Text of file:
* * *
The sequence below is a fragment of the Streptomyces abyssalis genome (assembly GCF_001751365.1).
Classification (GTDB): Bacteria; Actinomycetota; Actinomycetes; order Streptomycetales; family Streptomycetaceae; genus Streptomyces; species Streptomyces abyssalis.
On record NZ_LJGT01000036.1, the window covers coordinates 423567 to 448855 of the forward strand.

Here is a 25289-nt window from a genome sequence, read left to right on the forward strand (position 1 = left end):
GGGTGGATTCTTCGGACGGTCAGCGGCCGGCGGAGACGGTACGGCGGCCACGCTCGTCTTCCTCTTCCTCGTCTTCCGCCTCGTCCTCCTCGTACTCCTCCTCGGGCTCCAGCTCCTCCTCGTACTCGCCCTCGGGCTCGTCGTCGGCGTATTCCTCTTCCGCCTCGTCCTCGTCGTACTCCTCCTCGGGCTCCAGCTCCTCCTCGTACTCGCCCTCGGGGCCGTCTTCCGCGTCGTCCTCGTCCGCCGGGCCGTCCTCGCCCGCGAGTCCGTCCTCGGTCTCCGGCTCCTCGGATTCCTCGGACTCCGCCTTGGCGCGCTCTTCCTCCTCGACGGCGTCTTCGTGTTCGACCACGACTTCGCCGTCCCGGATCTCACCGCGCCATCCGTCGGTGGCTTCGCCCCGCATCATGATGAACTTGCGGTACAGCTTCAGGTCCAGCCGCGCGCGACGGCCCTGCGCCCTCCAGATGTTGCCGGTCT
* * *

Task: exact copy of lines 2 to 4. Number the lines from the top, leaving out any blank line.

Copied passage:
Classification (GTDB): Bacteria; Actinomycetota; Actinomycetes; order Streptomycetales; family Streptomycetaceae; genus Streptomyces; species Streptomyces abyssalis.
On record NZ_LJGT01000036.1, the window covers coordinates 423567 to 448855 of the forward strand.

Here is a 25289-nt window from a genome sequence, read left to right on the forward strand (position 1 = left end):